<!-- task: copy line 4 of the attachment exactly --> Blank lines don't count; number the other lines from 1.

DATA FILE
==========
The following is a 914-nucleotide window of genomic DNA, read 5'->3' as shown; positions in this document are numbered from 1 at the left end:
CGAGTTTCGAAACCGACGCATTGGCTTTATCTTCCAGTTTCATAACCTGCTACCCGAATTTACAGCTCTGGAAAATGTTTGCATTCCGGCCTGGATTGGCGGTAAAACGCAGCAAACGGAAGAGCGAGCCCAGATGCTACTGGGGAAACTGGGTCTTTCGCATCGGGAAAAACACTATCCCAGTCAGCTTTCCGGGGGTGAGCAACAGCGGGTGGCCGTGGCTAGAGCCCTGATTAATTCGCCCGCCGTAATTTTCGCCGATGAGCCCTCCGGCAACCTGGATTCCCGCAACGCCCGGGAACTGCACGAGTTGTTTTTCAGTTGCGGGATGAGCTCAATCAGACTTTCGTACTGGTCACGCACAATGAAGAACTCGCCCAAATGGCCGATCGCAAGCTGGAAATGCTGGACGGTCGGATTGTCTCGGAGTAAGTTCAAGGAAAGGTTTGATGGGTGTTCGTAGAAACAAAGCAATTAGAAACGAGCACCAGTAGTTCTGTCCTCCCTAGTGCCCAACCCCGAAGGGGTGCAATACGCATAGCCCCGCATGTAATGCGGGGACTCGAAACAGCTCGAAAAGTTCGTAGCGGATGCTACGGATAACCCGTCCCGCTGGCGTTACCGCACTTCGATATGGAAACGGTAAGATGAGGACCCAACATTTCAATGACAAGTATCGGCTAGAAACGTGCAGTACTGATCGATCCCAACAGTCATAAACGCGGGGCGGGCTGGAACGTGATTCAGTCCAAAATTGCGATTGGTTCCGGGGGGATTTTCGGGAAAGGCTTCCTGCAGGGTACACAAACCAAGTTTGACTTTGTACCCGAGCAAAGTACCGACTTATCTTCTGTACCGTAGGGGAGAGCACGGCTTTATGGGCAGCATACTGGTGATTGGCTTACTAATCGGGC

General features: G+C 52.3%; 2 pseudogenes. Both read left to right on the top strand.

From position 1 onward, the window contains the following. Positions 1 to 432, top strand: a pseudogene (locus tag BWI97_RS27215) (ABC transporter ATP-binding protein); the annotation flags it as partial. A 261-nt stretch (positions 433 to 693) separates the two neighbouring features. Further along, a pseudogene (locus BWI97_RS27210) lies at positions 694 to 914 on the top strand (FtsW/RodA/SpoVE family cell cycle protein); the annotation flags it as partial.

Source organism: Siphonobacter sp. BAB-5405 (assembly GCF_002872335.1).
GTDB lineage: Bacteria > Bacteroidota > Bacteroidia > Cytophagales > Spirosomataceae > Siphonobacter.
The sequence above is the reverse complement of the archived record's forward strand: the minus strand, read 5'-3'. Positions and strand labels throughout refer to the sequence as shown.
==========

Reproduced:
From position 1 onward, the window contains the following. Positions 1 to 432, top strand: a pseudogene (locus tag BWI97_RS27215) (ABC transporter ATP-binding protein); the annotation flags it as partial. A 261-nt stretch (positions 433 to 693) separates the two neighbouring features. Further along, a pseudogene (locus BWI97_RS27210) lies at positions 694 to 914 on the top strand (FtsW/RodA/SpoVE family cell cycle protein); the annotation flags it as partial.